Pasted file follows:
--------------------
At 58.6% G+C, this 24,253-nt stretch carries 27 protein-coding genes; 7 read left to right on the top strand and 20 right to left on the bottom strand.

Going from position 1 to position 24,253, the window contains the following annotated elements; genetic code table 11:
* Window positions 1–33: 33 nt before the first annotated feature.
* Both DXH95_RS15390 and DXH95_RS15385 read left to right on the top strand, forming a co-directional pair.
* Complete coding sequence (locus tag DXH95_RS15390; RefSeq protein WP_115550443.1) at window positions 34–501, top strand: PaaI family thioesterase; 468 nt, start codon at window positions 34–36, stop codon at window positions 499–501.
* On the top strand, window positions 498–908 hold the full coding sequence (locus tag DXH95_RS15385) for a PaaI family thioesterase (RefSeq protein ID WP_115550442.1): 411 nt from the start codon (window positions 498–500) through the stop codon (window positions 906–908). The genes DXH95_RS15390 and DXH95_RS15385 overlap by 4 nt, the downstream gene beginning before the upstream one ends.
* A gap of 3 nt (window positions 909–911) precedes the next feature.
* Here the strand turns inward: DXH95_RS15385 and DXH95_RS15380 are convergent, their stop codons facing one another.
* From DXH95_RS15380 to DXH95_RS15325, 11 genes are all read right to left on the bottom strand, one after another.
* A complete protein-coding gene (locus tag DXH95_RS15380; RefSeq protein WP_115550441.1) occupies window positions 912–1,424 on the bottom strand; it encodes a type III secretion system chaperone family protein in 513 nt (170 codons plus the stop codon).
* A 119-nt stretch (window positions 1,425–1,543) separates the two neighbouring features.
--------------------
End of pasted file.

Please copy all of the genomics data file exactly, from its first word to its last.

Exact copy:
At 58.6% G+C, this 24,253-nt stretch carries 27 protein-coding genes; 7 read left to right on the top strand and 20 right to left on the bottom strand.

Going from position 1 to position 24,253, the window contains the following annotated elements; genetic code table 11:
* Window positions 1–33: 33 nt before the first annotated feature.
* Both DXH95_RS15390 and DXH95_RS15385 read left to right on the top strand, forming a co-directional pair.
* Complete coding sequence (locus tag DXH95_RS15390; RefSeq protein WP_115550443.1) at window positions 34–501, top strand: PaaI family thioesterase; 468 nt, start codon at window positions 34–36, stop codon at window positions 499–501.
* On the top strand, window positions 498–908 hold the full coding sequence (locus tag DXH95_RS15385) for a PaaI family thioesterase (RefSeq protein ID WP_115550442.1): 411 nt from the start codon (window positions 498–500) through the stop codon (window positions 906–908). The genes DXH95_RS15390 and DXH95_RS15385 overlap by 4 nt, the downstream gene beginning before the upstream one ends.
* A gap of 3 nt (window positions 909–911) precedes the next feature.
* Here the strand turns inward: DXH95_RS15385 and DXH95_RS15380 are convergent, their stop codons facing one another.
* From DXH95_RS15380 to DXH95_RS15325, 11 genes are all read right to left on the bottom strand, one after another.
* A complete protein-coding gene (locus tag DXH95_RS15380; RefSeq protein WP_115550441.1) occupies window positions 912–1,424 on the bottom strand; it encodes a type III secretion system chaperone family protein in 513 nt (170 codons plus the stop codon).
* A 119-nt stretch (window positions 1,425–1,543) separates the two neighbouring features.